The time it takes for the sequencer FPGA 370 to initialize testing of the DUT 350 differs from instrument to instrument. To account for this difference, a delay 365 (fteststartoffset) is introduced so that all test instruments begin testing of the DUT at the same time. This delay is calculated based on the following formula: fteststartoffset=(maximum initialization time for all instruments−initialization time for current instrument).

The delays that are introduced in the embodiments described above, reqcsyncoffset, csyncoffset and fteststartoffset, are delays that are clocked using the global clock. When these delays are used, sync messages appear at sequencer pipeline inputs of all instruments at the same time. According to additional embodiments of the invention, additional delays are introduced to account for differences in the sequencer pipeline delays among the instruments after the sequencer FPGA of the different instruments begin supplying data to the DUT at the DUT clock rate.

FIG. 4 illustrate timing diagrams for a sync message generated by instrument A that appears at two different instruments, instrument B and instrument C. Each of the instruments A, B, C includes a bus interface FPGA 560 and a sequencer FPGA 570 as shown in FIG. 5. The sequencer FPGA 570 executes a sequence of instructions, one instruction per test period (Tz). The test period corresponds to the test period of the DUT pin or pins on which the instrument is performing tests. This test period may differ from instrument to instrument and are referred to below as TzA, TzB and TzC.

The test instructions executed by the sequencer FPGA 570 are stored in a dual inline memory module (DIMM) 575. The sequencer FPGA 570 executes the test instructions in sequence, one test pattern per test period, until it goes into a loop known as a wait until sync (WUS) loop or a call until sync (CUS) loop. The WUS or CUS loop is exited when the sequencer FPGA 570 receives a sync message of a certain type that it is looking for. When the sequencer FPGA 570 is in the WUS loop, it does not execute instructions and looks for the sync message of the certain type. When the sequencer FPGA 570 is in the CUS loop, it calls and executes a series of instructions until it receives a sync message of the certain type.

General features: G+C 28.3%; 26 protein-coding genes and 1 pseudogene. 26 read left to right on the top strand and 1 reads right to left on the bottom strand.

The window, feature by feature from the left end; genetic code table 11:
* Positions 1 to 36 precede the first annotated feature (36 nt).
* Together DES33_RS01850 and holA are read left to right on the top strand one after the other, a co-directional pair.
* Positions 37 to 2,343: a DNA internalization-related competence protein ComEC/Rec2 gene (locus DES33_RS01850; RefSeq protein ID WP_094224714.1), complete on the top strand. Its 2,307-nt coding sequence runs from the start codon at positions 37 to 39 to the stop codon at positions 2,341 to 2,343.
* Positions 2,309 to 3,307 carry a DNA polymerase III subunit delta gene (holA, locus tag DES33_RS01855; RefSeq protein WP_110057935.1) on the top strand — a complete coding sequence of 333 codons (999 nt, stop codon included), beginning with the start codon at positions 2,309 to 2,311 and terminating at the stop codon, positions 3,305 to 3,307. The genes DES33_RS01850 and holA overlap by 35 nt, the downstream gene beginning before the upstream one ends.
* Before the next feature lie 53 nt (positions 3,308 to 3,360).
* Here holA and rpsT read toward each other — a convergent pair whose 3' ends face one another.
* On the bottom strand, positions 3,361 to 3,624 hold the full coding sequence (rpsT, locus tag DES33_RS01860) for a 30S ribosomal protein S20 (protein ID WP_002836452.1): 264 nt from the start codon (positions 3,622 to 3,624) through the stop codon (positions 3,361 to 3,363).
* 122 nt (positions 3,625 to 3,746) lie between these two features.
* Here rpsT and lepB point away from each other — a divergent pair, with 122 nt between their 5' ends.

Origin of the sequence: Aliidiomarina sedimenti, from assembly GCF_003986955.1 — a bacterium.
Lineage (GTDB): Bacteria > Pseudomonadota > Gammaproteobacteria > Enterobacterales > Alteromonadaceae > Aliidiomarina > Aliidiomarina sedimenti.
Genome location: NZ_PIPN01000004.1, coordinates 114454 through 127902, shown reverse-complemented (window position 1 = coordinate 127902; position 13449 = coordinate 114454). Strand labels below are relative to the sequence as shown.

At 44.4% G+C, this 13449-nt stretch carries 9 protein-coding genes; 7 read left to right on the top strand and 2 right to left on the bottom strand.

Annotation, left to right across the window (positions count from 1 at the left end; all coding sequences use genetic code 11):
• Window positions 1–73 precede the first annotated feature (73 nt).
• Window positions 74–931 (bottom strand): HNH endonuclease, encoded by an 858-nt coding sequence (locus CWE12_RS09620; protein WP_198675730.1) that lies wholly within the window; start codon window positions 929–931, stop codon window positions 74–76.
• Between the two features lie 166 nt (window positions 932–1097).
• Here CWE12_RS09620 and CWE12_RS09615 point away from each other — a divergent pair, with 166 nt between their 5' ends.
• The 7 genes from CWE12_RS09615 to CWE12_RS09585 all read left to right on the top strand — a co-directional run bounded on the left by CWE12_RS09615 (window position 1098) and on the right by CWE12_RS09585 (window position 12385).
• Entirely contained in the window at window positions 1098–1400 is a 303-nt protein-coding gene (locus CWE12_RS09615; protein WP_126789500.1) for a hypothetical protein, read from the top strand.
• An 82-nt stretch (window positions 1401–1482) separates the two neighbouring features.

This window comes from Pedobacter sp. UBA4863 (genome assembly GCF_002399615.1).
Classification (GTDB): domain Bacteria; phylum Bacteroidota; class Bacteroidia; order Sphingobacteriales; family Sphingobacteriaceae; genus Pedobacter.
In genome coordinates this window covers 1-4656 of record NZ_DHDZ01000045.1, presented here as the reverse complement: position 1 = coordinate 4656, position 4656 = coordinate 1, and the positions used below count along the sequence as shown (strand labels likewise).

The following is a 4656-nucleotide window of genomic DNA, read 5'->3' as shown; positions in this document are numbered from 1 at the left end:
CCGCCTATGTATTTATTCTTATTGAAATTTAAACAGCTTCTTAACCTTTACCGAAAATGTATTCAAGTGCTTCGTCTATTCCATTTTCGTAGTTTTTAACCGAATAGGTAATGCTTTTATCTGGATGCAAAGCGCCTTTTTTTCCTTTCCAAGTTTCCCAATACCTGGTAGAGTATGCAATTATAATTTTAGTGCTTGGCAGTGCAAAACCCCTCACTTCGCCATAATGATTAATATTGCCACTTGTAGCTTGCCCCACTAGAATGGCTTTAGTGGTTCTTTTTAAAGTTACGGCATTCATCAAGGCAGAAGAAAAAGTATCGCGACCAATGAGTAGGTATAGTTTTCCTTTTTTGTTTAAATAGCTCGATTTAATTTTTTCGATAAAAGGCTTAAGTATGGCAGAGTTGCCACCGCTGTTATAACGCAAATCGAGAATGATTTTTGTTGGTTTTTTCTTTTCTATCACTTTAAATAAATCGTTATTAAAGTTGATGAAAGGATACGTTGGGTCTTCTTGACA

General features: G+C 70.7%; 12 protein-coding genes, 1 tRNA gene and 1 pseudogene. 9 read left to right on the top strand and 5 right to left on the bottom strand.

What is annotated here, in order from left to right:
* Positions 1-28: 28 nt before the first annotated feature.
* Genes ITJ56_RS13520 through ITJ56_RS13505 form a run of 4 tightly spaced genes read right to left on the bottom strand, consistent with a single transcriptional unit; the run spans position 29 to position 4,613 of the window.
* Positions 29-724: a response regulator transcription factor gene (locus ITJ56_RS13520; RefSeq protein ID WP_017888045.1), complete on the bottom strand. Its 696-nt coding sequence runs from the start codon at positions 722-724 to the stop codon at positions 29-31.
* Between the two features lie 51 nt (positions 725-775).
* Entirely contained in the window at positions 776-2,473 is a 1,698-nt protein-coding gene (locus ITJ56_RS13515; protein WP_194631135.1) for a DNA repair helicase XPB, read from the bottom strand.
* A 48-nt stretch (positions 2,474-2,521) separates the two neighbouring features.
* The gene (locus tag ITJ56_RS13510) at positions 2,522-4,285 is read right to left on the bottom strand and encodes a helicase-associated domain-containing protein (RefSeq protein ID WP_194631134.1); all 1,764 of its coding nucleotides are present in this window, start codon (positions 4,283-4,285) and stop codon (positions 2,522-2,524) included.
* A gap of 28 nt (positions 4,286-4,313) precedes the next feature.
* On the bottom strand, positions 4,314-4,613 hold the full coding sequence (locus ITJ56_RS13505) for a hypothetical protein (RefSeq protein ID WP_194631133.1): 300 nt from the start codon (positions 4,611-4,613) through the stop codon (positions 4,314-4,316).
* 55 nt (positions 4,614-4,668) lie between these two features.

The timing diagrams shown in FIG. 4 indicate a sync message issued at t=t0. The test program specifies when this sync message is to be generated, what instrument is to generate this sync message, and what and when instrument or instruments are to use this sync message (e.g., for triggering a sequence of instructions to be executed).

In the example corresponding to the timing diagrams of FIG. 4, instrument A is to issue the sync message at t=t0 and at some time (I_dap) later, instruments B and C are to execute a series of instructions concurrently when this sync message is received. To accomplish this, the sequencer FPGA 570 of instrument B and C is instructed to execute a WUS loop (or CUS loop) some time after t=t0 until it receives the sync message issued by instrument A.